The pipeline is built with the aim of automating each identified bottleneck in the DBTL cycle. In that way, the pipeline provides an efficient and streamlined approach to pathway engineering. Automation is a key to achieving this goal. As shown in Fig. 1, most of the steps in the pipeline have been replaced by automated workflows. Currently, some manual interventions remain in this workflow, in particular PCR clean-up and host–cell transformation are carried out off deck, and plates need to be manually transferred between certain platforms. However, there is no reason why these steps could not also be automated in the future. The pipeline is designed in a modular fashion which would allow other laboratories to replace individual pieces of equipment or protocols to adopt their own methods. The principles and processes of the pipeline would be preserved in this manner. This also allows future-proved flexibility as technology develops in the future. Our suite of design tools can be easily deployed in other biofoundries. All designed parts and plasmids are deposited from a centralized ICE repository providing the transition from Design to Build. Automated worklist generation for ligase cycling reaction assembly can facilitate standardizing the Build step. The data tracking systems underpin the transition from Build to Test and Learn. Efforts from several groups on standardization of the SOPs/software protocols to provide common platforms and transferability are therefore enabling technologies for the integration as far as they remain open source. As they become community standards, such standard protocols will be incorporated into our pipeline. The aim of the pipeline is to perform rapid prototyping in order to identify the best combination of genetic parts leading to high producer strains. Once top producers have been identified, a second stage is pathway optimization followed by integration of pathways into the organism’s genome for scale-up. The pipeline infrastructure and its associated methodologies can be easily adapted for use with a wide range of industrial microorganisms, not just E. coli. There are certain sequence design parameters, such as regulatory elements, codon optimization and experimental methods (e.g., transformation and growth conditions), that may require modification to accommodate the requirements of different microbes, but the modular nature of the pipeline streamlines the introduction of species-specific constraints without disrupting the overall workflow and iterative nature of the automated DBTL approach.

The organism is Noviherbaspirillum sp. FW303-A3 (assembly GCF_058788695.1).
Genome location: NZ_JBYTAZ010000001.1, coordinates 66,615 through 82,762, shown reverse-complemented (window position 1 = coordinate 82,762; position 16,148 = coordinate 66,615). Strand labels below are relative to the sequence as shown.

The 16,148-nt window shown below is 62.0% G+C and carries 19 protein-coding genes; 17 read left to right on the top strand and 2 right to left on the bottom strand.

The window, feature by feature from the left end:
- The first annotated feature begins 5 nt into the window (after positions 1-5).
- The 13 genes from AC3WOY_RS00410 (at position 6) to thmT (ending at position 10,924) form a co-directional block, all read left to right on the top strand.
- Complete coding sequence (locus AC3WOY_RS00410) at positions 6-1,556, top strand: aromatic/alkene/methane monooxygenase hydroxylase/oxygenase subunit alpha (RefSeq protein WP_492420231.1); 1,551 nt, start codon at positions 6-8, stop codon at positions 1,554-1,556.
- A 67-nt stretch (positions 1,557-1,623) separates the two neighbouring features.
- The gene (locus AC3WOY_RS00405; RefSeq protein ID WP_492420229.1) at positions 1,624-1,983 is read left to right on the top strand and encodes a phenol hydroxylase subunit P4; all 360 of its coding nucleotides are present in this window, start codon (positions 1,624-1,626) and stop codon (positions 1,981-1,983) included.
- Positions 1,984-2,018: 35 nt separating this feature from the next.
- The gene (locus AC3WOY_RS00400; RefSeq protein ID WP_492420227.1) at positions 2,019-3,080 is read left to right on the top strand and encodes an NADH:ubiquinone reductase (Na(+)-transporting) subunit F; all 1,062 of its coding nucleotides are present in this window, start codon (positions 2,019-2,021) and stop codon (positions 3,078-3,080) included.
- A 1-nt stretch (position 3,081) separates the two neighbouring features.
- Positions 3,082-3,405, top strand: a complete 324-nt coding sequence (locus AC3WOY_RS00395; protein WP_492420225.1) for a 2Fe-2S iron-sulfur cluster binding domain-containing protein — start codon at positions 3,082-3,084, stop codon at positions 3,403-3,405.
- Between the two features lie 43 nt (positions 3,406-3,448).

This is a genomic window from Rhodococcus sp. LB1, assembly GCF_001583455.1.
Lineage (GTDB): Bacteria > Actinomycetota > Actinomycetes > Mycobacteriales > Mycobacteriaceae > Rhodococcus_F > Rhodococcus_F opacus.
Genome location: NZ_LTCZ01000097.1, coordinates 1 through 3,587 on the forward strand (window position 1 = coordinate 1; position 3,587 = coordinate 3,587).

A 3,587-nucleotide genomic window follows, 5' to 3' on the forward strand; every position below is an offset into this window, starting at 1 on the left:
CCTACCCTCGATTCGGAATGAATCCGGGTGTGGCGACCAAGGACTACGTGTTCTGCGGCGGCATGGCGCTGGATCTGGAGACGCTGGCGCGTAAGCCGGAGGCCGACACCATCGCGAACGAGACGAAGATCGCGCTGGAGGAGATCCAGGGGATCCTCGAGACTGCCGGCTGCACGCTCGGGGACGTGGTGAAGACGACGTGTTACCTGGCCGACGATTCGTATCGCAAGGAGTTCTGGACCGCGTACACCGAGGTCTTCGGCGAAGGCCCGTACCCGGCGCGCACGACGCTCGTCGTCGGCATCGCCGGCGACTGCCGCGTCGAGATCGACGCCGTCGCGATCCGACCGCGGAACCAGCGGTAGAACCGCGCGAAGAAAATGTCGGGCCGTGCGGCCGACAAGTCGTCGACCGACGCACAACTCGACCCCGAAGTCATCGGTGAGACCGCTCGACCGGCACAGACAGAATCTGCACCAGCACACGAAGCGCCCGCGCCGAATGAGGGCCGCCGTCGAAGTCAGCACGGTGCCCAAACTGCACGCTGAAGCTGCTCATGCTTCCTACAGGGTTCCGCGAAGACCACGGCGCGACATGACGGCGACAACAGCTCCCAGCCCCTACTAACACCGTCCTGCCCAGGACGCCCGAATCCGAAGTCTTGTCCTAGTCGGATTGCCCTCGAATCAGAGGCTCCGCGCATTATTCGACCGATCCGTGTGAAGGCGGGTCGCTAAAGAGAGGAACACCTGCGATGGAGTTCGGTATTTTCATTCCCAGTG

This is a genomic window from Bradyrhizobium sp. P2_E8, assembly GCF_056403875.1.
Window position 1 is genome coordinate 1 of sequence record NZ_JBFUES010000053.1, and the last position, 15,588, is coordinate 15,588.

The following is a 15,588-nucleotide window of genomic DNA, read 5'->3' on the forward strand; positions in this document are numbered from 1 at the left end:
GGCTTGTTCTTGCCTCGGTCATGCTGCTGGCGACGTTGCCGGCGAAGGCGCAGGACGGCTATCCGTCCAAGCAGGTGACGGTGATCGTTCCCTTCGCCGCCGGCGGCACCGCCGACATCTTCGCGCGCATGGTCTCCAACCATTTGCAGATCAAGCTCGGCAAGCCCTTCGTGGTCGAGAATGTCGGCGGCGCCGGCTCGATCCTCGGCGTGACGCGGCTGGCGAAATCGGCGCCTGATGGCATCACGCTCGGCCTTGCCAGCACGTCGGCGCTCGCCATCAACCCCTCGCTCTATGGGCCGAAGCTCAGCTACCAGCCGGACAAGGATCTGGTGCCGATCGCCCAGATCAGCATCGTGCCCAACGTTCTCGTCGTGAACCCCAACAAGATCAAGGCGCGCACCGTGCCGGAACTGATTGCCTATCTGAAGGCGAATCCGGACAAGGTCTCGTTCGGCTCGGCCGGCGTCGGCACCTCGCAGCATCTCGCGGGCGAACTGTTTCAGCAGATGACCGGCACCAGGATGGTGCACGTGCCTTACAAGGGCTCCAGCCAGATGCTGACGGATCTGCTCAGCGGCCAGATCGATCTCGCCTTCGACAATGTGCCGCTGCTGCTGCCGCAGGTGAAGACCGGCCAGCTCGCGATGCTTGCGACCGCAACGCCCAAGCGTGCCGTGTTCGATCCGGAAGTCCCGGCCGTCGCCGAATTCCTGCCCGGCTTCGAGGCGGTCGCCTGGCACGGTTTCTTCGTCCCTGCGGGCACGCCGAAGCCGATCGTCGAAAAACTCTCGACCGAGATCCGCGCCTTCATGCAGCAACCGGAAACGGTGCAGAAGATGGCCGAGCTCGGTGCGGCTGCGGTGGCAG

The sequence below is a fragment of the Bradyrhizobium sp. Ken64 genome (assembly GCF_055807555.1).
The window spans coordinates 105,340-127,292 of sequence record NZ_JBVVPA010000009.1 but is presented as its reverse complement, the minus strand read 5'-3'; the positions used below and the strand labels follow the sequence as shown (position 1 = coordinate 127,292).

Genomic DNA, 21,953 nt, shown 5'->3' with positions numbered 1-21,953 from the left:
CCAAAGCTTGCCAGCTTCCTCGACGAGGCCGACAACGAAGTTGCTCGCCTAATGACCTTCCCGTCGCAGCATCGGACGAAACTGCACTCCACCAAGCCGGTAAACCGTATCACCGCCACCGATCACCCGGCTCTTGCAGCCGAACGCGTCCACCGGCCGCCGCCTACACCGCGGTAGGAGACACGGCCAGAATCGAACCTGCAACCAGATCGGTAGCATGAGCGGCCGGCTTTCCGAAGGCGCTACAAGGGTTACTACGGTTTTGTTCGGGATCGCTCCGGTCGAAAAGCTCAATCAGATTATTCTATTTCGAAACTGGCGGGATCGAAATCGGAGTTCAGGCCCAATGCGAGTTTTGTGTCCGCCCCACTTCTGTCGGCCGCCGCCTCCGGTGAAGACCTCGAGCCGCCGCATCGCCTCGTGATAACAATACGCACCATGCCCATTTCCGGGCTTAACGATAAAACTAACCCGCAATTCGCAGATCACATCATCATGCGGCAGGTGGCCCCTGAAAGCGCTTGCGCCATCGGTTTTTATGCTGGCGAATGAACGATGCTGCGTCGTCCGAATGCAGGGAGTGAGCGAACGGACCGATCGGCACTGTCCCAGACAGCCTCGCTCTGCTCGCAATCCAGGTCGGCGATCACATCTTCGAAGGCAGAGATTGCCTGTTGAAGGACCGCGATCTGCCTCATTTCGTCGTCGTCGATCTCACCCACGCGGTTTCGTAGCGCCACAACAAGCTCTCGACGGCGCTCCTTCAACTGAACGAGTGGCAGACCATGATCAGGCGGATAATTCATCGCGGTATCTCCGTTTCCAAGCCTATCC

Application of the pipeline to flavonoids production